Closing Statement of "You Have no Right" Campaign

Closing Statement of "You Have no Right" Campaign

Press Release

10 Dec 2018

Today, Nazra for Feminist Studies ends ou Have no Right campaign, which focused on gender-based violence faced by women journalists in lawyers in Egypt by different actors, within the framework of the 16 Days of Activism to Combat Violence against Women international campaign. The campaign comprised of different papers such as proposals to include gender within the journalists syndicate and the law that governs the work and ethics of lawyers, as well as an analysis of the National Council for Womens role, especially after a new law addressing its mandate was issued. Moreover, various journalists and lawyers who are interested in gender participated in the campaign through writing or talking about their personal experiences, and the discrimination and violence they faced because of their jobs, and on mechanisms to combat violence and the problems associated with its confrontation. The campaign also included videos on the value of solidarity between women journalists and lawyers, comics, and tweets stemming from a focus group organized by Nazra for a number of women lawyers and journalists to reflect and exchange experiences related to violence in their respective careers.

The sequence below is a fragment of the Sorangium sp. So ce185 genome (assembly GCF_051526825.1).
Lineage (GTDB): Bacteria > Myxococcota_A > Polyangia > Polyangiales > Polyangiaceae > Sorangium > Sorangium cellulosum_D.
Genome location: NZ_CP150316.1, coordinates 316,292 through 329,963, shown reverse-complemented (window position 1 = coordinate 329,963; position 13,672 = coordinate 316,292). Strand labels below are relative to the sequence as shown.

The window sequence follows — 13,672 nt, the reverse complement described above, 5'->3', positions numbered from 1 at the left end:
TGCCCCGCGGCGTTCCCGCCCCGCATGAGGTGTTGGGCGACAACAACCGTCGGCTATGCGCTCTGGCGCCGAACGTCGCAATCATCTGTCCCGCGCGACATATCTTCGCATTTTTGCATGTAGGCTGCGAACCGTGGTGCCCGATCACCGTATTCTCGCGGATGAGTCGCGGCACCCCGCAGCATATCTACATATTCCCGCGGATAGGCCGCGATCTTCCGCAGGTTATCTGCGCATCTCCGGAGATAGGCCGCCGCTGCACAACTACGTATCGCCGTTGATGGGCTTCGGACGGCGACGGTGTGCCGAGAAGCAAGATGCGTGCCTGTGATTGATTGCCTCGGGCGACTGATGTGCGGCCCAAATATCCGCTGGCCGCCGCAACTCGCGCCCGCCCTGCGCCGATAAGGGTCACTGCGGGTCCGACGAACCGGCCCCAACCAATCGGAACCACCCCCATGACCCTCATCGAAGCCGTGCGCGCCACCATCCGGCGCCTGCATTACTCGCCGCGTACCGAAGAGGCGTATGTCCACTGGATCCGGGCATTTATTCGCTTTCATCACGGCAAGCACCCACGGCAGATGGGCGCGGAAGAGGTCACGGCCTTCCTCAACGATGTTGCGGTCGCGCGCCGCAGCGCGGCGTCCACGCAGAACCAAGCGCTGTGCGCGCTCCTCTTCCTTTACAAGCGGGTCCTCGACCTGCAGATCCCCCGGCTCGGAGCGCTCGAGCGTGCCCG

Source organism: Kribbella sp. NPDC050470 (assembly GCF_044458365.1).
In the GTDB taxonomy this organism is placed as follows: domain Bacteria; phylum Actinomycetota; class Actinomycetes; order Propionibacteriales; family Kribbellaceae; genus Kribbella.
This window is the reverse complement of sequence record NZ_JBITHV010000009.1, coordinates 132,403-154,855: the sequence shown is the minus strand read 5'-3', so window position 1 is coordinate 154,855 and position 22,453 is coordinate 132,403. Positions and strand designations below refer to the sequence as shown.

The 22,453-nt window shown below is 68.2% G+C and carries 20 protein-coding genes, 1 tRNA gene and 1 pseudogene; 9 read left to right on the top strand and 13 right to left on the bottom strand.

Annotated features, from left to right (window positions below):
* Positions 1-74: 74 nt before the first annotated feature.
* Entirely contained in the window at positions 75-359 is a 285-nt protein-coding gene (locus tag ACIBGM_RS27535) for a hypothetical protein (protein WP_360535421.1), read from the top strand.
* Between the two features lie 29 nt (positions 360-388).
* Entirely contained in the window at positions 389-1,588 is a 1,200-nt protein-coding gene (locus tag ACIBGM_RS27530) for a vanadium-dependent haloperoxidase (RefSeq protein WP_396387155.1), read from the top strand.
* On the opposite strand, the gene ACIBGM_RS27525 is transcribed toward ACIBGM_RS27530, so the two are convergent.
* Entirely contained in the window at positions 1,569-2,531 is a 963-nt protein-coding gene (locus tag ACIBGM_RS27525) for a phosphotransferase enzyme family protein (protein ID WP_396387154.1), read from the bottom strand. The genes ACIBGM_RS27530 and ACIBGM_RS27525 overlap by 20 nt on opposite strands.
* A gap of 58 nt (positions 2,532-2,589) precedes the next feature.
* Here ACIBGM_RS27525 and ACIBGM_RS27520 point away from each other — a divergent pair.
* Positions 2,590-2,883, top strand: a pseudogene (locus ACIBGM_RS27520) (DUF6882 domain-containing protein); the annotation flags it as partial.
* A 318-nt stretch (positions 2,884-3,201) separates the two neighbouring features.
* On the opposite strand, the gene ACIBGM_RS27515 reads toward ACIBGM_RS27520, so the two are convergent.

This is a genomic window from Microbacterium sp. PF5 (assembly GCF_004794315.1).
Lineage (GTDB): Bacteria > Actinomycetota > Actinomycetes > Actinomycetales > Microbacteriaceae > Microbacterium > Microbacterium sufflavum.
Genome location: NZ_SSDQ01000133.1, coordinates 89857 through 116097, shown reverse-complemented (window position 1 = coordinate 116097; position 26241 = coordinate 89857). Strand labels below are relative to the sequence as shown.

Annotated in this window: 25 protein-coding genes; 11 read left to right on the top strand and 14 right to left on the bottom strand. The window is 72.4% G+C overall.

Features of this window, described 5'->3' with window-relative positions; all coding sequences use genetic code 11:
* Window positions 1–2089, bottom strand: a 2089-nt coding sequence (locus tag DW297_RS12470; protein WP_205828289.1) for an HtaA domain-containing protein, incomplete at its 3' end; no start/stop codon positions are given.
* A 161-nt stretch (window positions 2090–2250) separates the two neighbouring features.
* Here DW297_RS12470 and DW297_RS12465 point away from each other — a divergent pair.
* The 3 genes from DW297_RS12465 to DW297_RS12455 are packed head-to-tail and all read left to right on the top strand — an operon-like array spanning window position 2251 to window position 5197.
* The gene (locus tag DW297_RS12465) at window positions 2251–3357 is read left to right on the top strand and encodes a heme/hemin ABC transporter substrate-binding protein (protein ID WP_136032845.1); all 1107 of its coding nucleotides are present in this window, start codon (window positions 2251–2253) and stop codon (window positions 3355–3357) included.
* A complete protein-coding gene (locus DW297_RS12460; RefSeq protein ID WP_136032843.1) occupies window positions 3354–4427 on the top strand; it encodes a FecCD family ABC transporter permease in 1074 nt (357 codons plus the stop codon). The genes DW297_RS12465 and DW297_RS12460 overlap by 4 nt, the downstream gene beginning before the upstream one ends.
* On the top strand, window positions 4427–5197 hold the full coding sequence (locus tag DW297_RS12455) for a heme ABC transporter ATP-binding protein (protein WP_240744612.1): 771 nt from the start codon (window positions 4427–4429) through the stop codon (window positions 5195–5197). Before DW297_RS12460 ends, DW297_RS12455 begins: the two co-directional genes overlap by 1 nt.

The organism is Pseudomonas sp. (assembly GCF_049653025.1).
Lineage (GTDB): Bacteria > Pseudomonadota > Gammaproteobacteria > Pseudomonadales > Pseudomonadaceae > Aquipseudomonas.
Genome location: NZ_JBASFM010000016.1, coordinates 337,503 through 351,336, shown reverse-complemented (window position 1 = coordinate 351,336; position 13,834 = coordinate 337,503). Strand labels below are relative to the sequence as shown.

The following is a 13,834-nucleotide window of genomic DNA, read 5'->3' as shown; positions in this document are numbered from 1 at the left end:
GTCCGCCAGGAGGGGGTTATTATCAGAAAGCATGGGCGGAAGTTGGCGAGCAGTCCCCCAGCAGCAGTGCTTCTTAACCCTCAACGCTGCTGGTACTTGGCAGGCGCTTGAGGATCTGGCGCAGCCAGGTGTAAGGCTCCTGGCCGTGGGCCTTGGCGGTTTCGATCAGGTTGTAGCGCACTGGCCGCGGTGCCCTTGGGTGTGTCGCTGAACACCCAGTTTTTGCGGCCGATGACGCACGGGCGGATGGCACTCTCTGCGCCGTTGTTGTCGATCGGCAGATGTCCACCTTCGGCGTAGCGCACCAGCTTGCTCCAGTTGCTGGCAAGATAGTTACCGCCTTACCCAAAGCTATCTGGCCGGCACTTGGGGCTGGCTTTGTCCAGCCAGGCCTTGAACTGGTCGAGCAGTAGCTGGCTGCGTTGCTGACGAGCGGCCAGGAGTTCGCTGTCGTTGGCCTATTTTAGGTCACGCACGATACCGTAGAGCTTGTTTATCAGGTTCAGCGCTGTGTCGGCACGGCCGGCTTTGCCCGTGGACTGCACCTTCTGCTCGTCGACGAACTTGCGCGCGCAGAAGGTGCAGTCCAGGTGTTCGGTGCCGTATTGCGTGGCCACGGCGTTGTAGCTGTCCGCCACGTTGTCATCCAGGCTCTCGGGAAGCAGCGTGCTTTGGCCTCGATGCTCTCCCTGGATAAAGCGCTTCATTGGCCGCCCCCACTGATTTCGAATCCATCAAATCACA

Journalism and law practice are closely related to the advocacy and defence of rights, and it is maybe opportune to remind ourselves on the International Day for Human Rights, which always coincides with the end of the 16 Days of Activism campaign, that those women who work in a way or another to defend and express other peoples worries and rights, are still deprived from many rights and opportunities. Women lawyers and journalists face many patterns of violence within a context of social acceptance and lack of protection mechanisms. As the campaign showed, women lawyers and journalists are subjected to physical and sexual violence by state actors, different societal actors that they deal with, and even their colleagues or bosses, which makes confronting these crimes extremely difficult, within the absence of institutional policies and mechanisms adopted by syndicates for their protection.


Violence against women journalists and lawyers is not normal, nor is it collateral damage. Avoiding this violence is not the role of women journalists and lawyers, but rather that of their institutions and syndicates. As we published legal and policy recommendations during the campaign, we strongly urge the concerned institutions and syndicates to discuss and think about these suggestions for the adoption of effective mechanisms against violence.